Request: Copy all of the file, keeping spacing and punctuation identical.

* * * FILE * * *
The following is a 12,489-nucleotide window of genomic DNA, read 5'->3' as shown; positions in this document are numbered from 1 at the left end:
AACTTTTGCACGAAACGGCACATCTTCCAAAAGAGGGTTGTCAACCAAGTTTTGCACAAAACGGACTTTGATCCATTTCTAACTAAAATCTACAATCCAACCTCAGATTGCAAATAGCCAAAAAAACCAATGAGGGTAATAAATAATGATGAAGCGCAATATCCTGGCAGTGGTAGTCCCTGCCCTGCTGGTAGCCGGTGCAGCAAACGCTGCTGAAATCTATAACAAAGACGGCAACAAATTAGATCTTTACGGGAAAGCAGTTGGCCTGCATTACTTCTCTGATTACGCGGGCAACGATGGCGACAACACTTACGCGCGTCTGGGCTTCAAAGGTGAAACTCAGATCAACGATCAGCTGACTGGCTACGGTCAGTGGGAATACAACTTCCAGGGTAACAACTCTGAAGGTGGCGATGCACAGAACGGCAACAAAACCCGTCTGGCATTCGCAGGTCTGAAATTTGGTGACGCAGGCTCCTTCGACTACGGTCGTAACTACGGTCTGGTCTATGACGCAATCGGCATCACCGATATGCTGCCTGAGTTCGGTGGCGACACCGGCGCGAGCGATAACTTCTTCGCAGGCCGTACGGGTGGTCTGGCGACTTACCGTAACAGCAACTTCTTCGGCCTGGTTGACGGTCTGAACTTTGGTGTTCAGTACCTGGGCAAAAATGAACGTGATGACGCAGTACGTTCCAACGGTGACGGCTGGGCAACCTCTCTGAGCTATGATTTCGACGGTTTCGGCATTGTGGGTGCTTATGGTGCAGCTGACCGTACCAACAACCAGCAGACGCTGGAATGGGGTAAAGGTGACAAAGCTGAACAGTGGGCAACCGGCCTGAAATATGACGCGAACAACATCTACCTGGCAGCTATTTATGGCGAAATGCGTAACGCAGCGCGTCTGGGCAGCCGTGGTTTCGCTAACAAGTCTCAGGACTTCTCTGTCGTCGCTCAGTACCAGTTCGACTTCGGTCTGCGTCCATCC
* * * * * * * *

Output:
The following is a 12,489-nucleotide window of genomic DNA, read 5'->3' as shown; positions in this document are numbered from 1 at the left end:
AACTTTTGCACGAAACGGCACATCTTCCAAAAGAGGGTTGTCAACCAAGTTTTGCACAAAACGGACTTTGATCCATTTCTAACTAAAATCTACAATCCAACCTCAGATTGCAAATAGCCAAAAAAACCAATGAGGGTAATAAATAATGATGAAGCGCAATATCCTGGCAGTGGTAGTCCCTGCCCTGCTGGTAGCCGGTGCAGCAAACGCTGCTGAAATCTATAACAAAGACGGCAACAAATTAGATCTTTACGGGAAAGCAGTTGGCCTGCATTACTTCTCTGATTACGCGGGCAACGATGGCGACAACACTTACGCGCGTCTGGGCTTCAAAGGTGAAACTCAGATCAACGATCAGCTGACTGGCTACGGTCAGTGGGAATACAACTTCCAGGGTAACAACTCTGAAGGTGGCGATGCACAGAACGGCAACAAAACCCGTCTGGCATTCGCAGGTCTGAAATTTGGTGACGCAGGCTCCTTCGACTACGGTCGTAACTACGGTCTGGTCTATGACGCAATCGGCATCACCGATATGCTGCCTGAGTTCGGTGGCGACACCGGCGCGAGCGATAACTTCTTCGCAGGCCGTACGGGTGGTCTGGCGACTTACCGTAACAGCAACTTCTTCGGCCTGGTTGACGGTCTGAACTTTGGTGTTCAGTACCTGGGCAAAAATGAACGTGATGACGCAGTACGTTCCAACGGTGACGGCTGGGCAACCTCTCTGAGCTATGATTTCGACGGTTTCGGCATTGTGGGTGCTTATGGTGCAGCTGACCGTACCAACAACCAGCAGACGCTGGAATGGGGTAAAGGTGACAAAGCTGAACAGTGGGCAACCGGCCTGAAATATGACGCGAACAACATCTACCTGGCAGCTATTTATGGCGAAATGCGTAACGCAGCGCGTCTGGGCAGCCGTGGTTTCGCTAACAAGTCTCAGGACTTCTCTGTCGTCGCTCAGTACCAGTTCGACTTCGGTCTGCGTCCATCC